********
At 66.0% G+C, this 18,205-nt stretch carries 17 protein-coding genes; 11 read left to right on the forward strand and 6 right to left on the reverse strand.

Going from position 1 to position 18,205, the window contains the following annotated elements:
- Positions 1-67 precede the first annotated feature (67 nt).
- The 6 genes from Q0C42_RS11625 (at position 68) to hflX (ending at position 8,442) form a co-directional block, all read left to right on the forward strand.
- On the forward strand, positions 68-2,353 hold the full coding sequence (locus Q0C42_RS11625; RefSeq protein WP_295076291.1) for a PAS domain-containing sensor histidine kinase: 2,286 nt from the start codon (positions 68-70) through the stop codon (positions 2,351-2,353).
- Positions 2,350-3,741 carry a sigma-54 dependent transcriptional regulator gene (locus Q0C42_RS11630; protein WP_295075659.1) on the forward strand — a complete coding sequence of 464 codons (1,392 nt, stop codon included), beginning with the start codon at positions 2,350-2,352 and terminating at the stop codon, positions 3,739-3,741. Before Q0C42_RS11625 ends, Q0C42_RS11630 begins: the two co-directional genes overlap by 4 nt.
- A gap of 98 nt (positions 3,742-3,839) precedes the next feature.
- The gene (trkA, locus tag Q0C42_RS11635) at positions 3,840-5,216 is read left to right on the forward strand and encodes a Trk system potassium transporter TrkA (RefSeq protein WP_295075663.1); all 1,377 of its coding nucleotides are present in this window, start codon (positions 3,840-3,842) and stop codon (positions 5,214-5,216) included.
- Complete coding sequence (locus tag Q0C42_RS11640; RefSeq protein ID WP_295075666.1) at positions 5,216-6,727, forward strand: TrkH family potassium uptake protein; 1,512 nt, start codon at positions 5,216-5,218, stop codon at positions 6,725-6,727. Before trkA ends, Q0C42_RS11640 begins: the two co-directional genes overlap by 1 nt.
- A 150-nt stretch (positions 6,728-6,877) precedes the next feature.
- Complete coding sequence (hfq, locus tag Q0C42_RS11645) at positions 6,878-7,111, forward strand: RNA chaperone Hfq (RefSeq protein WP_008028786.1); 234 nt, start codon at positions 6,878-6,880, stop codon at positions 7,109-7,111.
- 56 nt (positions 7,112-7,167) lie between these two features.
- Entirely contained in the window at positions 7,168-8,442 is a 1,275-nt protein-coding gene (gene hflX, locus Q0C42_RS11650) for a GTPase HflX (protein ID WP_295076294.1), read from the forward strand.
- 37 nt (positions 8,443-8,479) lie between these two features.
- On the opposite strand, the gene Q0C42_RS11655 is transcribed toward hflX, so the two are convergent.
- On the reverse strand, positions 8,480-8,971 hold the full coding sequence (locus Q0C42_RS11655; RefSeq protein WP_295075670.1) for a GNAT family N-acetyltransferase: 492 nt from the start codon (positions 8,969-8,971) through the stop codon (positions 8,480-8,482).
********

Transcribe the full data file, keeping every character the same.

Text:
At 66.0% G+C, this 18,205-nt stretch carries 17 protein-coding genes; 11 read left to right on the forward strand and 6 right to left on the reverse strand.

Going from position 1 to position 18,205, the window contains the following annotated elements:
- Positions 1-67 precede the first annotated feature (67 nt).
- The 6 genes from Q0C42_RS11625 (at position 68) to hflX (ending at position 8,442) form a co-directional block, all read left to right on the forward strand.
- On the forward strand, positions 68-2,353 hold the full coding sequence (locus Q0C42_RS11625; RefSeq protein WP_295076291.1) for a PAS domain-containing sensor histidine kinase: 2,286 nt from the start codon (positions 68-70) through the stop codon (positions 2,351-2,353).
- Positions 2,350-3,741 carry a sigma-54 dependent transcriptional regulator gene (locus Q0C42_RS11630; protein WP_295075659.1) on the forward strand — a complete coding sequence of 464 codons (1,392 nt, stop codon included), beginning with the start codon at positions 2,350-2,352 and terminating at the stop codon, positions 3,739-3,741. Before Q0C42_RS11625 ends, Q0C42_RS11630 begins: the two co-directional genes overlap by 4 nt.
- A gap of 98 nt (positions 3,742-3,839) precedes the next feature.
- The gene (trkA, locus tag Q0C42_RS11635) at positions 3,840-5,216 is read left to right on the forward strand and encodes a Trk system potassium transporter TrkA (RefSeq protein WP_295075663.1); all 1,377 of its coding nucleotides are present in this window, start codon (positions 3,840-3,842) and stop codon (positions 5,214-5,216) included.
- Complete coding sequence (locus tag Q0C42_RS11640; RefSeq protein ID WP_295075666.1) at positions 5,216-6,727, forward strand: TrkH family potassium uptake protein; 1,512 nt, start codon at positions 5,216-5,218, stop codon at positions 6,725-6,727. Before trkA ends, Q0C42_RS11640 begins: the two co-directional genes overlap by 1 nt.
- A 150-nt stretch (positions 6,728-6,877) precedes the next feature.
- Complete coding sequence (hfq, locus tag Q0C42_RS11645) at positions 6,878-7,111, forward strand: RNA chaperone Hfq (RefSeq protein WP_008028786.1); 234 nt, start codon at positions 6,878-6,880, stop codon at positions 7,109-7,111.
- 56 nt (positions 7,112-7,167) lie between these two features.
- Entirely contained in the window at positions 7,168-8,442 is a 1,275-nt protein-coding gene (gene hflX, locus Q0C42_RS11650) for a GTPase HflX (protein ID WP_295076294.1), read from the forward strand.
- 37 nt (positions 8,443-8,479) lie between these two features.
- On the opposite strand, the gene Q0C42_RS11655 is transcribed toward hflX, so the two are convergent.
- On the reverse strand, positions 8,480-8,971 hold the full coding sequence (locus Q0C42_RS11655; RefSeq protein WP_295075670.1) for a GNAT family N-acetyltransferase: 492 nt from the start codon (positions 8,969-8,971) through the stop codon (positions 8,480-8,482).